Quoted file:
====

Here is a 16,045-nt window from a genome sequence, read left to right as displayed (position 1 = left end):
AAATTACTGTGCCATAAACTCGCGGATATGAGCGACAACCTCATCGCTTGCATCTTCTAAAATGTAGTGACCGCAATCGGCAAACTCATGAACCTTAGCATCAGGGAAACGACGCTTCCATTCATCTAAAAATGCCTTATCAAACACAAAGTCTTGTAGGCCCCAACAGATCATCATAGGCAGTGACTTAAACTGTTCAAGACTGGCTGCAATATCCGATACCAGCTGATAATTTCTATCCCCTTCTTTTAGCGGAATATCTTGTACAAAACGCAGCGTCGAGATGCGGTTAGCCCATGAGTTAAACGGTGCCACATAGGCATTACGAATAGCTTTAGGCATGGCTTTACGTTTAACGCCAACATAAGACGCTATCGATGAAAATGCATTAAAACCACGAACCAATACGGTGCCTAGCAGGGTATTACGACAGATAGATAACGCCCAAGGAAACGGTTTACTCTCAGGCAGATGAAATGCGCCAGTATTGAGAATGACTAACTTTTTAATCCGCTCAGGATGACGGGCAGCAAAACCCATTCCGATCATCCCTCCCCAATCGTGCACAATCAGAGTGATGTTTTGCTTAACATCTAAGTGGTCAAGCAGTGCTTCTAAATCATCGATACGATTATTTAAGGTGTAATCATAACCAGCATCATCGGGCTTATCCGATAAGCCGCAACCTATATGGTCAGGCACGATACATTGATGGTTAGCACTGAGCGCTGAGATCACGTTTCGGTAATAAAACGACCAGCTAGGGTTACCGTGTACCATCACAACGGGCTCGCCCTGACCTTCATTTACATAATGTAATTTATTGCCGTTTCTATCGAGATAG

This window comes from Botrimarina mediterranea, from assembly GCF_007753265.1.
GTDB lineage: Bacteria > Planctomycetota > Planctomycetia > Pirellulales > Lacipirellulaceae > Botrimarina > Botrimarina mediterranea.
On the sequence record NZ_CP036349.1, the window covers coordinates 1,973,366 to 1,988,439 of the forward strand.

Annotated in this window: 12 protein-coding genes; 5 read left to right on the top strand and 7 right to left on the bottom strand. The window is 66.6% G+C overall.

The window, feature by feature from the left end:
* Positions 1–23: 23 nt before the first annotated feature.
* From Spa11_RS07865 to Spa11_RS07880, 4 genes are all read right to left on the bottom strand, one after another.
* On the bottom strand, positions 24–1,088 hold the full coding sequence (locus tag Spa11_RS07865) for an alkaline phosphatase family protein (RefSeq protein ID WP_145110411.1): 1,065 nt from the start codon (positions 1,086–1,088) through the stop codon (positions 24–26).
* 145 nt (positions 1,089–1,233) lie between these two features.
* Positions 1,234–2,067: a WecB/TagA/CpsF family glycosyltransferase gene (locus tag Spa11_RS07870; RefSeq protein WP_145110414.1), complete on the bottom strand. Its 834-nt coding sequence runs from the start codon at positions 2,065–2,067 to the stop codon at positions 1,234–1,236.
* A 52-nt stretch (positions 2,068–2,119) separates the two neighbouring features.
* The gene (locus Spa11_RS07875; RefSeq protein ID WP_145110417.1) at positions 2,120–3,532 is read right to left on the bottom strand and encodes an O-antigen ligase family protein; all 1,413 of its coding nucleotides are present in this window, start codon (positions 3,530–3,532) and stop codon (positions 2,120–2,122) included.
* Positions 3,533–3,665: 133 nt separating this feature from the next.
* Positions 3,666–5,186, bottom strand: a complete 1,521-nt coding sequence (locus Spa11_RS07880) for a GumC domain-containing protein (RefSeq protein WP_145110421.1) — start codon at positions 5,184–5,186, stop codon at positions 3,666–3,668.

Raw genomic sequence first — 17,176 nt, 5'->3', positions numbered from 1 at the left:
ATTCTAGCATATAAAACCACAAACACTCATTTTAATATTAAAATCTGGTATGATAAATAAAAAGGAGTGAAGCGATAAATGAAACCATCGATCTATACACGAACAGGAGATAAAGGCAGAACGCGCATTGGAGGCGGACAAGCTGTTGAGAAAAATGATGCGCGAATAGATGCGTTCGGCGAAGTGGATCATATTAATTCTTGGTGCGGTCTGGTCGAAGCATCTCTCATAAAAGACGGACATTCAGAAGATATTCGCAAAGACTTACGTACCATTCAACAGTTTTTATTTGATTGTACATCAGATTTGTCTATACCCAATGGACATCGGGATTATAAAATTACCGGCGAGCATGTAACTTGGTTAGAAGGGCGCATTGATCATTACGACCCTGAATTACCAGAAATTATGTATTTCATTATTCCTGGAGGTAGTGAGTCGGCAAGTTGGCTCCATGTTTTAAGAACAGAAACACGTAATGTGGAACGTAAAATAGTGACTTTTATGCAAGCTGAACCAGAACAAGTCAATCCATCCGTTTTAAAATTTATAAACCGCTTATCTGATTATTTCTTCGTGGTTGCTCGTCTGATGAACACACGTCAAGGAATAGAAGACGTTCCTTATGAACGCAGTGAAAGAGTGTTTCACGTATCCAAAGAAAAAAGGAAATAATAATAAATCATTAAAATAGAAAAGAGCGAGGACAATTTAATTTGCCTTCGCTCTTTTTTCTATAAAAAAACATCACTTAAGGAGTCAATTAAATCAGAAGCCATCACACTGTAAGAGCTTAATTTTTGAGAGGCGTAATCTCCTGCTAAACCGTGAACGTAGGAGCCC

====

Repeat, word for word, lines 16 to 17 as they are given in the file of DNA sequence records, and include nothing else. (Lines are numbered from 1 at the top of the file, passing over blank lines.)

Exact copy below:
* Positions 3,666–5,186, bottom strand: a complete 1,521-nt coding sequence (locus Spa11_RS07880) for a GumC domain-containing protein (RefSeq protein WP_145110421.1) — start codon at positions 5,184–5,186, stop codon at positions 3,666–3,668.

Raw genomic sequence first — 17,176 nt, 5'->3', positions numbered from 1 at the left: